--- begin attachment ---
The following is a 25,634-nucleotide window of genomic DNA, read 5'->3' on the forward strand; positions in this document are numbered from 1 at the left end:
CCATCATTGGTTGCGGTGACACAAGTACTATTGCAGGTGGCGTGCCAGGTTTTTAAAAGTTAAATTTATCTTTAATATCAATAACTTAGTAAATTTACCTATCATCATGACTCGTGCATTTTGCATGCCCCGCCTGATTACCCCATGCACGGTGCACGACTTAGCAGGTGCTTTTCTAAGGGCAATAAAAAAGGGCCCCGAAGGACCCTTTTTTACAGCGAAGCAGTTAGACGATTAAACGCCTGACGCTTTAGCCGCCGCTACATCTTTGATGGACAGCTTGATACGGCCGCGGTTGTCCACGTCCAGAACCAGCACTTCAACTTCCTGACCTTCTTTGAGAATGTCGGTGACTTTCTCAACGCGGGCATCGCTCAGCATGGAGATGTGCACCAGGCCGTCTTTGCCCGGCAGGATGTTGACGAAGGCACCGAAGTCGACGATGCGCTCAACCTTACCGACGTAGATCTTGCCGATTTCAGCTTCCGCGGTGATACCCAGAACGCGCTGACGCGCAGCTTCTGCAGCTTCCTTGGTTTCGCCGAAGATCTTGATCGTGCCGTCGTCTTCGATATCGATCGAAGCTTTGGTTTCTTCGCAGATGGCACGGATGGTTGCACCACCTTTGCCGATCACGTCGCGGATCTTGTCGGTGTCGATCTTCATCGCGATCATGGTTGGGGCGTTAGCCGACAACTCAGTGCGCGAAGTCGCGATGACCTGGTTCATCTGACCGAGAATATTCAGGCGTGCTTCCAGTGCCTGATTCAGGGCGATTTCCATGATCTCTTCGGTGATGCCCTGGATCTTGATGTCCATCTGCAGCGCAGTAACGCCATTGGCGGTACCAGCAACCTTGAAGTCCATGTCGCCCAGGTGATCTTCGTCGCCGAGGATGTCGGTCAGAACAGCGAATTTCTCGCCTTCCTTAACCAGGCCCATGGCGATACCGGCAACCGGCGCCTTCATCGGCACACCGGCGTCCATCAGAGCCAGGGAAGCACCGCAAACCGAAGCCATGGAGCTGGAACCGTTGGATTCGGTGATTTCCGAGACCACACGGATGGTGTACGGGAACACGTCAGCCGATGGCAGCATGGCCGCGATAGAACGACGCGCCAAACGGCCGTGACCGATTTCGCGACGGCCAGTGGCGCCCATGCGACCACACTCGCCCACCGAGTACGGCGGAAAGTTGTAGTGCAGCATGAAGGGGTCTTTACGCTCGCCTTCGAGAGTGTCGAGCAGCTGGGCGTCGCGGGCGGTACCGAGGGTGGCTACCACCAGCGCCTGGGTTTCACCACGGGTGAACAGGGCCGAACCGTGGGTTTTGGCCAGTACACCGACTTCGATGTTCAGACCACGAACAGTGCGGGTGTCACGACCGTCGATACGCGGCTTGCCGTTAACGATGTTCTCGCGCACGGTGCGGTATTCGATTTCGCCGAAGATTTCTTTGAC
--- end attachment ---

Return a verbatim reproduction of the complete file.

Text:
The following is a 25,634-nucleotide window of genomic DNA, read 5'->3' on the forward strand; positions in this document are numbered from 1 at the left end:
CCATCATTGGTTGCGGTGACACAAGTACTATTGCAGGTGGCGTGCCAGGTTTTTAAAAGTTAAATTTATCTTTAATATCAATAACTTAGTAAATTTACCTATCATCATGACTCGTGCATTTTGCATGCCCCGCCTGATTACCCCATGCACGGTGCACGACTTAGCAGGTGCTTTTCTAAGGGCAATAAAAAAGGGCCCCGAAGGACCCTTTTTTACAGCGAAGCAGTTAGACGATTAAACGCCTGACGCTTTAGCCGCCGCTACATCTTTGATGGACAGCTTGATACGGCCGCGGTTGTCCACGTCCAGAACCAGCACTTCAACTTCCTGACCTTCTTTGAGAATGTCGGTGACTTTCTCAACGCGGGCATCGCTCAGCATGGAGATGTGCACCAGGCCGTCTTTGCCCGGCAGGATGTTGACGAAGGCACCGAAGTCGACGATGCGCTCAACCTTACCGACGTAGATCTTGCCGATTTCAGCTTCCGCGGTGATACCCAGAACGCGCTGACGCGCAGCTTCTGCAGCTTCCTTGGTTTCGCCGAAGATCTTGATCGTGCCGTCGTCTTCGATATCGATCGAAGCTTTGGTTTCTTCGCAGATGGCACGGATGGTTGCACCACCTTTGCCGATCACGTCGCGGATCTTGTCGGTGTCGATCTTCATCGCGATCATGGTTGGGGCGTTAGCCGACAACTCAGTGCGCGAAGTCGCGATGACCTGGTTCATCTGACCGAGAATATTCAGGCGTGCTTCCAGTGCCTGATTCAGGGCGATTTCCATGATCTCTTCGGTGATGCCCTGGATCTTGATGTCCATCTGCAGCGCAGTAACGCCATTGGCGGTACCAGCAACCTTGAAGTCCATGTCGCCCAGGTGATCTTCGTCGCCGAGGATGTCGGTCAGAACAGCGAATTTCTCGCCTTCCTTAACCAGGCCCATGGCGATACCGGCAACCGGCGCCTTCATCGGCACACCGGCGTCCATCAGAGCCAGGGAAGCACCGCAAACCGAAGCCATGGAGCTGGAACCGTTGGATTCGGTGATTTCCGAGACCACACGGATGGTGTACGGGAACACGTCAGCCGATGGCAGCATGGCCGCGATAGAACGACGCGCCAAACGGCCGTGACCGATTTCGCGACGGCCAGTGGCGCCCATGCGACCACACTCGCCCACCGAGTACGGCGGAAAGTTGTAGTGCAGCATGAAGGGGTCTTTACGCTCGCCTTCGAGAGTGTCGAGCAGCTGGGCGTCGCGGGCGGTACCGAGGGTGGCTACCACCAGCGCCTGGGTTTCACCACGGGTGAACAGGGCCGAACCGTGGGTTTTGGCCAGTACACCGACTTCGATGTTCAGACCACGAACAGTGCGGGTGTCACGACCGTCGATACGCGGCTTGCCGTTAACGATGTTCTCGCGCACGGTGCGGTATTCGATTTCGCCGAAGATTTCTTTGAC